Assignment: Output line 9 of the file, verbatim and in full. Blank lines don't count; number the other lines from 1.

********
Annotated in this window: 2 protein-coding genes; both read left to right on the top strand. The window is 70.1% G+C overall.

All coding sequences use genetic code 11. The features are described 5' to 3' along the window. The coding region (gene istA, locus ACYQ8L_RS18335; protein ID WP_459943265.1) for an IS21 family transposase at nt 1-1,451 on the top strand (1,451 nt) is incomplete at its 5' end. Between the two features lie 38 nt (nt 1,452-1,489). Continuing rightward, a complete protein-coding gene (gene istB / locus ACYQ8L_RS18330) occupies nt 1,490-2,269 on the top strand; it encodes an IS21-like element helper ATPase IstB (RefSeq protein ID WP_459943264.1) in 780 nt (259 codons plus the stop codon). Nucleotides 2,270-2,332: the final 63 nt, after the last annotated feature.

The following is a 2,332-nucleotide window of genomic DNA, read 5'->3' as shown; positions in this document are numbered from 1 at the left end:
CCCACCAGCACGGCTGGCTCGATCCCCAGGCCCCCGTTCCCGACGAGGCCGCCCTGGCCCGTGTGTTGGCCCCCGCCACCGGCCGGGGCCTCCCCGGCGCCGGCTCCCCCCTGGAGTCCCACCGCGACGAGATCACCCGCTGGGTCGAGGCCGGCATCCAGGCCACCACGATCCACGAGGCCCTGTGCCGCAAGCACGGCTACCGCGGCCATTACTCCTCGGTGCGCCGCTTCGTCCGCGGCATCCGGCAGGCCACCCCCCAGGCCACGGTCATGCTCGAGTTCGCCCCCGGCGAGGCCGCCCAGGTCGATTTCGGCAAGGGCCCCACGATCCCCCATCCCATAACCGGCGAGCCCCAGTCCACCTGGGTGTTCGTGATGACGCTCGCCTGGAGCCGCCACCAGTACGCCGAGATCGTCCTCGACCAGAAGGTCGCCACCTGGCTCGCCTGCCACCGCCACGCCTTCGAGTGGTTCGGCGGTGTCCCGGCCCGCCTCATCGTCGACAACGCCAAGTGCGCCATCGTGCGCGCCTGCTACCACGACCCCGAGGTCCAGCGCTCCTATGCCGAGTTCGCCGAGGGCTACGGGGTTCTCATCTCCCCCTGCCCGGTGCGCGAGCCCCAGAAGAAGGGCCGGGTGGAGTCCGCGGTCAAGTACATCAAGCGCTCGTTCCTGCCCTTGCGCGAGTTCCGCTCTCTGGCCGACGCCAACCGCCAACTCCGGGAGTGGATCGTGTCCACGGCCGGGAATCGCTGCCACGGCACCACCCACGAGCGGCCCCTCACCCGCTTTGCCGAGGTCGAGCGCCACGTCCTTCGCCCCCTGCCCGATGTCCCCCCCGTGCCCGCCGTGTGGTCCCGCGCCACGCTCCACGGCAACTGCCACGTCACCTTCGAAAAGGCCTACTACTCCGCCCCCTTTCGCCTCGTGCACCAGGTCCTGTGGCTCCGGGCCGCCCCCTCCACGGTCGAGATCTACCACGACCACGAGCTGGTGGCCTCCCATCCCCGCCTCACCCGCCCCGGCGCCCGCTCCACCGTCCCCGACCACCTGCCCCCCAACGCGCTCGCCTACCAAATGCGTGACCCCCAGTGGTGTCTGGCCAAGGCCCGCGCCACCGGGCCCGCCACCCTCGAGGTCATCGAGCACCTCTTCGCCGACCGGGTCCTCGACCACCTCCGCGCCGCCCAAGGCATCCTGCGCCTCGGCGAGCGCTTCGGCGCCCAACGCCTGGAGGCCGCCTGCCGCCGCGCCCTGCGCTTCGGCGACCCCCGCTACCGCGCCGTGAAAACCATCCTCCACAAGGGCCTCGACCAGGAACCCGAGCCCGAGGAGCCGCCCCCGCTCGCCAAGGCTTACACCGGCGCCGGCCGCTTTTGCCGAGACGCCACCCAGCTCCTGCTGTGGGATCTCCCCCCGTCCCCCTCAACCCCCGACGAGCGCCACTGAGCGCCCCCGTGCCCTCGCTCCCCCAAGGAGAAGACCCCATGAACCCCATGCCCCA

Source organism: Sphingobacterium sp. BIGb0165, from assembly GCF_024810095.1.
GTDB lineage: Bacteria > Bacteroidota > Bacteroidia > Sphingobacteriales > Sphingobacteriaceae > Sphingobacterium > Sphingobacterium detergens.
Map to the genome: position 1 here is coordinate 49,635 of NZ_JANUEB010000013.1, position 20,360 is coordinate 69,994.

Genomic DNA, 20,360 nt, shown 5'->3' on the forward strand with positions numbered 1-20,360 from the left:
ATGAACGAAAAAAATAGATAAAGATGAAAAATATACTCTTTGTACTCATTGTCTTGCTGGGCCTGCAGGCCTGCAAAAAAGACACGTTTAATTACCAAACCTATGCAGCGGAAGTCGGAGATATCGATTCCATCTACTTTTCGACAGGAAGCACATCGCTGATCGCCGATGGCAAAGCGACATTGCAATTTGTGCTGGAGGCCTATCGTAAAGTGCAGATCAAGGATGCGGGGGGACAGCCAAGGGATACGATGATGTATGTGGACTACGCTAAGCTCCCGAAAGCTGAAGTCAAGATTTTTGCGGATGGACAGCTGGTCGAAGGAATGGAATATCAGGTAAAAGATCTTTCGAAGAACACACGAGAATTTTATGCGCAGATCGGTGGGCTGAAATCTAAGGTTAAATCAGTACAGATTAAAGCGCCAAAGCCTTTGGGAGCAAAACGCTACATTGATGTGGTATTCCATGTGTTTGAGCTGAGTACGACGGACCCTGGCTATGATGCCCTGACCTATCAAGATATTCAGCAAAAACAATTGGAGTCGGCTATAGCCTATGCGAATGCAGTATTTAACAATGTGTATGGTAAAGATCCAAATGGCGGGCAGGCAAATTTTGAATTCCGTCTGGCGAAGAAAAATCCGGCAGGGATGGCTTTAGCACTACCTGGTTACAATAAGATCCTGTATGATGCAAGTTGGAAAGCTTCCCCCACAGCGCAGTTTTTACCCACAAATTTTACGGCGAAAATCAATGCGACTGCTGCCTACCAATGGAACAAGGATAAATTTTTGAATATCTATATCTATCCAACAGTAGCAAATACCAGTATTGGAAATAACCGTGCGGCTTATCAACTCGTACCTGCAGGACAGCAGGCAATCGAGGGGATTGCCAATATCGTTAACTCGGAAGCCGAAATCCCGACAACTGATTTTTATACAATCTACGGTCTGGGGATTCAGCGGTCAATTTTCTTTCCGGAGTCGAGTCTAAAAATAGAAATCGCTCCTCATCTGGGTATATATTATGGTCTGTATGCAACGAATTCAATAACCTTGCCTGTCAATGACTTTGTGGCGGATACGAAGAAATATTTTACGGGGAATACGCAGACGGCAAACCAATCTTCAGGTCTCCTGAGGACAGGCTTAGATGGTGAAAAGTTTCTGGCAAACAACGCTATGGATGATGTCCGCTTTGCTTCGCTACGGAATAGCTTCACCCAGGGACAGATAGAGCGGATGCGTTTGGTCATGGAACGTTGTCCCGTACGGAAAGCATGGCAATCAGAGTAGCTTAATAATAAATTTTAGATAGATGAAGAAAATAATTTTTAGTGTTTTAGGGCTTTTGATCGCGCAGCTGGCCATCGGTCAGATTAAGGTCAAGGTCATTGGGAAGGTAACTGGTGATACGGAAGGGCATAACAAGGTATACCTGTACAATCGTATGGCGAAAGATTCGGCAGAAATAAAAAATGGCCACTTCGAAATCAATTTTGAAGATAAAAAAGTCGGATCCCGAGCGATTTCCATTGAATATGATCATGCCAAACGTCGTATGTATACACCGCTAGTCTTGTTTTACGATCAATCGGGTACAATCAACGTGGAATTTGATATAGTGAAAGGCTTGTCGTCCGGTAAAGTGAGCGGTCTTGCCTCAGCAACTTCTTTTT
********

ATGAACGAAAAAAATAGATAAAGATGAAAAATATACTCTTTGTACTCATTGTCTTGCTGGGCCTGCAGGCCTGCAAAAAAGACACGTTTAATTACCAAACCTATGCAGCGGAAGTCGGAGATATCGATTCCATCTACTTTTCGACAGGAAGCACATCGCTGATCGCCGATGGCAAAGCGACATTGCAATTTGTGCTGGAGGCCTATCGTAAAGTGCAGATCAAGGATGCGGGGGGACAGCCAAGGGATACGATGATGTATGTGGACTACGCTAAGCTCCCGAAAGCTGAAGTCAAGATTTTTGCGGATGGACAGCTGGTCGAAGGAATGGAATATCAGGTAAAAGATCTTTCGAAGAACACACGAGAATTTTATGCGCAGATCGGTGGGCTGAAATCTAAGGTTAAATCAGTACAGATTAAAGCGCCAAAGCCTTTGGGAGCAAAACGCTACATTGATGTGGTATTCCATGTGTTTGAGCTGAGTACGACGGACCCTGGCTATGATGCCCTGACCTATCAAGATATTCAGCAAAAACAATTGGAGTCGGCTATAGCCTATGCGAATGCAGTATTTAACAATGTGTATGGTAAAGATCCAAATGGCGGGCAGGCAAATTTTGAATTCCGTCTGGCGAAGAAAAATCCGGCAGGGATGGCTTTAGCACTACCTGGTTACAATAAGATCCTGTATGATGCAAGTTGGAAAGCTTCCCCCACAGCGCAGTTTTTACCCACAAATTTTACGGCGAAAATCAATGCGACTGCTGCCTACCAATGGAACAAGGATAAATTTTTGAATATCTATATCTATCCAACAGTAGCAAATACCAGTATTGGAAATAACCGTGCGGCTTATCAACTCGTACCTGCAGGACAGCAGGCAATCGAGGGGATTGCCAATATCGTTAACTCGGAAGCCGAAATCCCGACAACTGATTTTTATACAATCTACGGTCTGGGGATTCAGCGGTCAATTTTCTTTCCGGAGTCGAGTCTAAAAATAGAAATCGCTCCTCATCTGGGTATATATTATGGTCTGTATGCAACGAATTCAATAACCTTGCCTGTCAATGACTTTGTGGCGGATACGAAGAAATATTTTACGGGGAATACGCAGACGGCAAACCAATCTTCAGGTCTCCTGAGGACAGGCTTAGATGGTGAAAAGTTTCTGGCAAACAACGCTATGGATGATGTCCGCTTTGCTTCGCTACGGAATAGCTTCACCCAGGGACAGATAGAGCGGATGCGTTTGGTCATGGAACGTTGTCCCGTACGGAAAGCATGGCAATCAGAGTAGCTTAATAATAAATTTTAGATAGATGAAGAAAATAATTTTTAGTGTTTTAGGGCTTTTGATCGCGCAGCTGGCCATCGGTCAGATTAAGGTCAAGGTCATTGGGAAGGTAACTGGTGATACGGAAGGGCATAACAAGGTATACCTGTACAATCGTATGGCGAAAGATTCGGCAGAAATAAAAAATGGCCACTTCGAAATCAATTTTGAAGATAAAAAAGTCGGATCCCGAGCGATTTCCATTGAATATGATCATGCCAAACGTCGTATGTATACACCGCTAGTCTTGTTTTACGATCAATCGGGTACAATCAACGTGGAATTTGATATAGTGAAAGGCTTGTCGTCCGGTAAAGTGAGCGGTCTTGCCTCAGCAACTTCTTTTT